TV Guide Magazine's Scores

  • Movies
  • TV
For 7,073 reviews, this publication has graded:
  • 46% higher than the average critic
  • 3% same as the average critic
  • 51% lower than the average critic
On average, this publication grades 4.7 points lower than other critics. (0-100 point scale)
Average Movie review score: 59
Highest review score: 100 Rear Window
Lowest review score: 0 The Wild Life
Score distribution:
7073 movie reviews
    • 71 Metascore
    • 88 Reviewed by
      Ken Fox
    Peter Askin's powerful documentary serves as an important reminder of our First Amendment rights, and a tribute to one man who fought to preserve them in the face of Congressional intimidation.
  1. It's dramatically unsatisfying.
  2. It's a light, silly instantly forgettable comedy peppered with action set-pieces and affectionate nods to its fondly remembered predecessor, including a gracious end-credits dedication to the late Don Adams and Edward Platt.
    • 24 Metascore
    • 25 Reviewed by
      Ken Fox
    Adam Sandler can breathe a sigh of relief: Thanks to this crude, bafflingly unfunny comedy from fellow SNL alum Mike Myers, Sandler can rest assured that his "You Don't Mess With The Zohan" won't go down as the worst movie of 2008.
    • 62 Metascore
    • 88 Reviewed by
      Ken Fox
    A truly fresh take on the romantic comedy: It's as sad as it is funny, and the boy-girl match so misbegotten you can't help but pray it won't work out in the end. Call it an anti-rom-com, and see it if you can.
    • 63 Metascore
    • 75 Reviewed by
      Ken Fox
    It's fun, fast-paced, educational entertainment that's fit for the whole family -- American boys included.
  3. Restrained and decorous to a fault.
  4. M. Night Shyamalan's sixth film mines a rich lode of end-of-the-world-as-we-know-it clichés, but while the set up is spooky, the development is heavy handed and marred by Shyamalan's inability to write natural-sounding dialogue or convincing characters.
    • 61 Metascore
    • 75 Reviewed by
      Ken Fox
    The dialogue is minimal but sharp, the pace swift and the action sequences suitably loud and brutal.
  5. A subtle, unsparing portrait of families whose fragile dynamics fray under pressure. Its strength lies in the complexity with which the characters are written.
    • 84 Metascore
    • 100 Reviewed by
      Ken Fox
    So it should come as no surprise that what Maddin eventually produced is a film about HIS Winnipeg, a psychological terrain that's no more -- nor less -- "real" than William Carlos William's Paterson or Marcel Proust's Combray.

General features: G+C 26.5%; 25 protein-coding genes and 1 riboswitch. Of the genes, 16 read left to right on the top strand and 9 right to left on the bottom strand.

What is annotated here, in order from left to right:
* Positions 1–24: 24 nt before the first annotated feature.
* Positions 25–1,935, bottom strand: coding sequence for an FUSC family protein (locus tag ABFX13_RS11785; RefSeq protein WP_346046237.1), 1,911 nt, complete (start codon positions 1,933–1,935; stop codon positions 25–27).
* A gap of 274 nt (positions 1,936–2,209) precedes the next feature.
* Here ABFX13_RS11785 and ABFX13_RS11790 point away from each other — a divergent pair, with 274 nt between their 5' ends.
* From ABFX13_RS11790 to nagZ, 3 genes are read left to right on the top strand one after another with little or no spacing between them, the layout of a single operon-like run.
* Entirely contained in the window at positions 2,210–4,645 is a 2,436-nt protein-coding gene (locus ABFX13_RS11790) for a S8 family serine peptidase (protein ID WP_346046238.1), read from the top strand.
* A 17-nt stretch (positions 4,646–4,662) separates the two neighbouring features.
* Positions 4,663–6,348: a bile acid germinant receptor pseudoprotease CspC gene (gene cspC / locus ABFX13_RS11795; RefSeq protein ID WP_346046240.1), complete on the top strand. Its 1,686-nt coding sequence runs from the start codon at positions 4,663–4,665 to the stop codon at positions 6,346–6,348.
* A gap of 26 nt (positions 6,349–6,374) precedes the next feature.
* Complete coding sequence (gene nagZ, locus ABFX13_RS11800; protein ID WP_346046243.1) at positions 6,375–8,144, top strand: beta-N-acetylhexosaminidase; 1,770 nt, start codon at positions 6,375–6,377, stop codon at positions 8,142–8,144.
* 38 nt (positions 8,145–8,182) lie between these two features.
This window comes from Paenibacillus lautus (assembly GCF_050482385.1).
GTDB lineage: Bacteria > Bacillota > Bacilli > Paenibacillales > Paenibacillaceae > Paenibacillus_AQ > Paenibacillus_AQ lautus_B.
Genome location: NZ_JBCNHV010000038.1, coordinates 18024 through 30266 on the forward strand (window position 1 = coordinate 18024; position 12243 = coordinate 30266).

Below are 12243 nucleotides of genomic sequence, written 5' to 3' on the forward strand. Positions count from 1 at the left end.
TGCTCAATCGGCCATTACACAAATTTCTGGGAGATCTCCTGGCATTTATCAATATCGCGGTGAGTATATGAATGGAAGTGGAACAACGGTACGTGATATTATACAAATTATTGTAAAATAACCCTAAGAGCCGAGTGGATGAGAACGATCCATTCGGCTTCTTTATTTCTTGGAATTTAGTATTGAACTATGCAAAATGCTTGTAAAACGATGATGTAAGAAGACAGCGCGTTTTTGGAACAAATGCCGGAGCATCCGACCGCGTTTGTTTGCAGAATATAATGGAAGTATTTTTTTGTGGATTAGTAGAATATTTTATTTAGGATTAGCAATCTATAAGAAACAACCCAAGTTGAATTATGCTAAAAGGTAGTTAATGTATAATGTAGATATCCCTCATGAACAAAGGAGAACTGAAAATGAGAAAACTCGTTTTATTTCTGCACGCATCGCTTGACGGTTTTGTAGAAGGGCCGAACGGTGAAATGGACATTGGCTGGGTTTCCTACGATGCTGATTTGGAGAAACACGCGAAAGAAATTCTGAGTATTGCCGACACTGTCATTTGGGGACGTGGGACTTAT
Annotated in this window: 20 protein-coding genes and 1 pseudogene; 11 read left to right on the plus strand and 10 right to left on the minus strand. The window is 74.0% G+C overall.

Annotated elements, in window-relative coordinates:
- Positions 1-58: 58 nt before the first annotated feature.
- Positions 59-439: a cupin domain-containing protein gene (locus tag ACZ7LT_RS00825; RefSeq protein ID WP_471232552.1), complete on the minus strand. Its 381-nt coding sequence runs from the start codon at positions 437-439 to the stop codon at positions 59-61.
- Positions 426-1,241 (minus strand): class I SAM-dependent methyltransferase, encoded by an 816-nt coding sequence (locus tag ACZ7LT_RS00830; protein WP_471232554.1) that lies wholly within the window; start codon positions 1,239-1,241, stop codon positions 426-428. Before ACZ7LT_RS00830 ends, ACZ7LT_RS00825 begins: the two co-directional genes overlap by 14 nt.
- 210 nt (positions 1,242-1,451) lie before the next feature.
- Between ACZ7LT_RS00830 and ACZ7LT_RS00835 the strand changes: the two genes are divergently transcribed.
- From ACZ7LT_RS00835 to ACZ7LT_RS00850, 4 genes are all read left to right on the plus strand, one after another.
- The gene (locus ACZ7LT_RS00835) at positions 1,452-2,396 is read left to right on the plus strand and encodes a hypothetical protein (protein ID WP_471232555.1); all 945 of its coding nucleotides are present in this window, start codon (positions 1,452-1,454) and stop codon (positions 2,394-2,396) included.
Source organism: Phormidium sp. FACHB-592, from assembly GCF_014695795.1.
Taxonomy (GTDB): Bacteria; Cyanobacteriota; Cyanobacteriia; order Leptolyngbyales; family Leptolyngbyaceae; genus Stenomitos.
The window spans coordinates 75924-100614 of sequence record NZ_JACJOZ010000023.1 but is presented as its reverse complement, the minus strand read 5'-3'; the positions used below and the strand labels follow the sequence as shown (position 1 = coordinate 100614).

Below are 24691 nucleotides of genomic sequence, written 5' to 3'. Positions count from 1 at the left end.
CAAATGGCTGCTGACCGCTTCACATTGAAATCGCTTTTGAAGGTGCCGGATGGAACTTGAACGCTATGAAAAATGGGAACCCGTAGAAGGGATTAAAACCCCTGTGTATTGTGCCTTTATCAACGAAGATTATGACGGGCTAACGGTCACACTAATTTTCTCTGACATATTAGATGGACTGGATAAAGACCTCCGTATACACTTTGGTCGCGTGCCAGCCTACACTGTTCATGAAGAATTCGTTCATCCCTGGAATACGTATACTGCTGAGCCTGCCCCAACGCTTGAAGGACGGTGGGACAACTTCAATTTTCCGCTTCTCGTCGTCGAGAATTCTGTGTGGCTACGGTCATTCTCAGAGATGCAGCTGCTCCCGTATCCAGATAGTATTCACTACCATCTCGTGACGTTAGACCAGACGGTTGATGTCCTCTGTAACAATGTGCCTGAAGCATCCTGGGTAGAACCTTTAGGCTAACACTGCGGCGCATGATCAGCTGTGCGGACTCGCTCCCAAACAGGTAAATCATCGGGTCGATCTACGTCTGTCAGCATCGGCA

6. The story eventually resolves itself a little too neatly, but it never devolves into a freak show or a fable, thanks in large part to Farmiga and Stahl's deft, quirky performances.
    • 80 Metascore
    • 88 Reviewed by
      Ken Fox
    A deranged penguin is seen racing toward his certain doom amid the crags of a mountain range. It may not be "Happy Feet," but Herzog has made a penguin movie after all.
  7. Beautifully animated, the celebrity voice performances are terrific, and the action sequences negotiate the fine line between being physically convincing and becoming too intense for the young children.
    • 54 Metascore
    • 25 Reviewed by
      Ken Fox
    At a time when the images of Arab-Americans are already largely negative, do we really need more violently temperamental, bomb throwing men in turbans and beards?
  8. A cute, slight tale.
  9. While rich in ethnographic detail, the film ultimately recalls nothing more than pulp fictions like Robert E. Howard’s "Conan the Barbarian," which validate their worship of ubermensch-ian brawn by way of sad tales of childhood victimization.
  10. A crude, artless bogey tale.
    • 51 Metascore
    • 75 Reviewed by
      Ken Fox
    Conrad's script surprises at nearly every turn.
    • 64 Metascore
    • 75 Reviewed by
      Ken Fox
    Dreams With Sharp Teeth Or, Why is Harlan Ellison so gosh darned angry?
  11. For all her own frustrations, Davenport is honest enough not to gloss over the fact that what Muthana's adventures in the screen trade taught him was to hustle, toady and ingratiate himself to useful people. And she helped.
  12. This scrappy, ultra-low budget comedy, made in 19 days for $70,000 by North Carolina School of the Arts graduates Jody Hill, Danny McBride and Ben Best, comes with its own Cinderella tale: It debuted at the 2006 Sundance Film Festival but failed to find distribution until comedian Will Ferrell and his business partner, Adam McKay, championed it.
    • 51 Metascore
    • 50 Reviewed by
      Ken Fox
    Has everything one could ask of a true-crime expose.
    • 53 Metascore
    • 50 Reviewed by
      Ken Fox
    It's a mainstreamed, big-screen version of the bowdlerized, endlessly syndicated version of the show, not the raunchy original.
  13. There's nothing more to it than meets the eye, but Bertino understands the mechanics of suspense and knows how to use them.
  14. The film is flat-out gorgeous and contains moments of sheer lunacy.
    • 61 Metascore
    • 75 Reviewed by
      Ken Fox
    A drum-tight, extremely grisly thriller. And odd as it may sound given the subject matter, it's also surprisingly funny.
    • 49 Metascore
    • 63 Reviewed by
      Ken Fox
    This formulaic adventure pays tribute to George Hogg, a true hero largely forgotten everywhere but China, where a statue of him now stands -- a rare honor for a westerner.
  15. Postal's touches of wit are lost in the flying body parts, gross-out gags, and the full frontal spectacle of Foley's no-longer-private parts.
  16. The trouble with this satirical take US involvement in Iraq, penned by Mark Leyner, John Cusack and Jeremy Pikser, is that the real thing is equally absurd and only marginally less funny.

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